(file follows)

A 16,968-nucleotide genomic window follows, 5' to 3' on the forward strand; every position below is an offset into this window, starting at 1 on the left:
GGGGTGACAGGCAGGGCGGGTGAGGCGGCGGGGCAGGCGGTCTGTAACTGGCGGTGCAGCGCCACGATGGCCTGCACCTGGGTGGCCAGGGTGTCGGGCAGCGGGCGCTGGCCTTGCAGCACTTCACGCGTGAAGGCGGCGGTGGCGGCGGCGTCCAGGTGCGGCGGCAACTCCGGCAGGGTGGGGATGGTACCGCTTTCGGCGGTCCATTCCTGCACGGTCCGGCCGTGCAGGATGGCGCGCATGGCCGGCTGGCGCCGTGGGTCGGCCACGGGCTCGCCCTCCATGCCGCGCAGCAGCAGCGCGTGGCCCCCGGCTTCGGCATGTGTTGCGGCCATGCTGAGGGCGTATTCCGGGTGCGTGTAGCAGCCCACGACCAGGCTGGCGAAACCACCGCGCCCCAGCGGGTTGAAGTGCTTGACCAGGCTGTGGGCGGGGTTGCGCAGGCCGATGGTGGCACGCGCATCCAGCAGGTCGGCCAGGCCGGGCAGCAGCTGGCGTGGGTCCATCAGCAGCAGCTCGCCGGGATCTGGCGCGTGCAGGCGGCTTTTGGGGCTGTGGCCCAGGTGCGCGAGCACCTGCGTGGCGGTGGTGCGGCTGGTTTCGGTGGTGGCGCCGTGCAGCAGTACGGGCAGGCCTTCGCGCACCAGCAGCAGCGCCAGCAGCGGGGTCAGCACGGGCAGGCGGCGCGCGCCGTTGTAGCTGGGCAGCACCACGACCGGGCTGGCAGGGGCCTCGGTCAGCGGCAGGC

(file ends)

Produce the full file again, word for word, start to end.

A 16,968-nucleotide genomic window follows, 5' to 3' on the forward strand; every position below is an offset into this window, starting at 1 on the left:
GGGGTGACAGGCAGGGCGGGTGAGGCGGCGGGGCAGGCGGTCTGTAACTGGCGGTGCAGCGCCACGATGGCCTGCACCTGGGTGGCCAGGGTGTCGGGCAGCGGGCGCTGGCCTTGCAGCACTTCACGCGTGAAGGCGGCGGTGGCGGCGGCGTCCAGGTGCGGCGGCAACTCCGGCAGGGTGGGGATGGTACCGCTTTCGGCGGTCCATTCCTGCACGGTCCGGCCGTGCAGGATGGCGCGCATGGCCGGCTGGCGCCGTGGGTCGGCCACGGGCTCGCCCTCCATGCCGCGCAGCAGCAGCGCGTGGCCCCCGGCTTCGGCATGTGTTGCGGCCATGCTGAGGGCGTATTCCGGGTGCGTGTAGCAGCCCACGACCAGGCTGGCGAAACCACCGCGCCCCAGCGGGTTGAAGTGCTTGACCAGGCTGTGGGCGGGGTTGCGCAGGCCGATGGTGGCACGCGCATCCAGCAGGTCGGCCAGGCCGGGCAGCAGCTGGCGTGGGTCCATCAGCAGCAGCTCGCCGGGATCTGGCGCGTGCAGGCGGCTTTTGGGGCTGTGGCCCAGGTGCGCGAGCACCTGCGTGGCGGTGGTGCGGCTGGTTTCGGTGGTGGCGCCGTGCAGCAGTACGGGCAGGCCTTCGCGCACCAGCAGCAGCGCCAGCAGCGGGGTCAGCACGGGCAGGCGGCGCGCGCCGTTGTAGCTGGGCAGCACCACGACCGGGCTGGCAGGGGCCTCGGTCAGCGGCAGGC